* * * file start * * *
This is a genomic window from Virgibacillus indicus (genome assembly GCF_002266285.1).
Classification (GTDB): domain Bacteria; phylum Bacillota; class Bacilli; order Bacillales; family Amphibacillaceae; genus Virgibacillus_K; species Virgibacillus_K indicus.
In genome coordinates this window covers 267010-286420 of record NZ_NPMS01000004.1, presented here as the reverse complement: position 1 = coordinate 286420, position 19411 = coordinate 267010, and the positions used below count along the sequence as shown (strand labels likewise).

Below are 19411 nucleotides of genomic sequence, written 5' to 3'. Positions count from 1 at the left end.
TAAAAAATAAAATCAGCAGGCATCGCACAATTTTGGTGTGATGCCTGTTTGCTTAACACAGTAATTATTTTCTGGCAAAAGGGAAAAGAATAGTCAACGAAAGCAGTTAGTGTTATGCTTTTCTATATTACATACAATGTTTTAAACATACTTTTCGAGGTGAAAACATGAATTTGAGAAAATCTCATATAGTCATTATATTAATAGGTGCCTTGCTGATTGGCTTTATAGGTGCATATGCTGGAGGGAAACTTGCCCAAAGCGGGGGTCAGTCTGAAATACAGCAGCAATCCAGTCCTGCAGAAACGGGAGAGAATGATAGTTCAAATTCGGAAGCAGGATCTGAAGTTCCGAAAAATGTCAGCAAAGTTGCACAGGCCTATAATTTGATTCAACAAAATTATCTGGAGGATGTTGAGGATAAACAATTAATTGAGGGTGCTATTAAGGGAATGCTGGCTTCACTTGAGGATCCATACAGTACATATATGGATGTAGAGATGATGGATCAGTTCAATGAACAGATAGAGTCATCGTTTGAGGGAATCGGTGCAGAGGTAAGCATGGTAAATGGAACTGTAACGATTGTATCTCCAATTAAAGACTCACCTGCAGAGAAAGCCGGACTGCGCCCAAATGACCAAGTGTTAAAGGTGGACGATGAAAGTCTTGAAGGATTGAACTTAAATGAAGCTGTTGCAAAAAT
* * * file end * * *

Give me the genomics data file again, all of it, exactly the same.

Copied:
This is a genomic window from Virgibacillus indicus (genome assembly GCF_002266285.1).
Classification (GTDB): domain Bacteria; phylum Bacillota; class Bacilli; order Bacillales; family Amphibacillaceae; genus Virgibacillus_K; species Virgibacillus_K indicus.
In genome coordinates this window covers 267010-286420 of record NZ_NPMS01000004.1, presented here as the reverse complement: position 1 = coordinate 286420, position 19411 = coordinate 267010, and the positions used below count along the sequence as shown (strand labels likewise).

Below are 19411 nucleotides of genomic sequence, written 5' to 3'. Positions count from 1 at the left end.
TAAAAAATAAAATCAGCAGGCATCGCACAATTTTGGTGTGATGCCTGTTTGCTTAACACAGTAATTATTTTCTGGCAAAAGGGAAAAGAATAGTCAACGAAAGCAGTTAGTGTTATGCTTTTCTATATTACATACAATGTTTTAAACATACTTTTCGAGGTGAAAACATGAATTTGAGAAAATCTCATATAGTCATTATATTAATAGGTGCCTTGCTGATTGGCTTTATAGGTGCATATGCTGGAGGGAAACTTGCCCAAAGCGGGGGTCAGTCTGAAATACAGCAGCAATCCAGTCCTGCAGAAACGGGAGAGAATGATAGTTCAAATTCGGAAGCAGGATCTGAAGTTCCGAAAAATGTCAGCAAAGTTGCACAGGCCTATAATTTGATTCAACAAAATTATCTGGAGGATGTTGAGGATAAACAATTAATTGAGGGTGCTATTAAGGGAATGCTGGCTTCACTTGAGGATCCATACAGTACATATATGGATGTAGAGATGATGGATCAGTTCAATGAACAGATAGAGTCATCGTTTGAGGGAATCGGTGCAGAGGTAAGCATGGTAAATGGAACTGTAACGATTGTATCTCCAATTAAAGACTCACCTGCAGAGAAAGCCGGACTGCGCCCAAATGACCAAGTGTTAAAGGTGGACGATGAAAGTCTTGAAGGATTGAACTTAAATGAAGCTGTTGCAAAAAT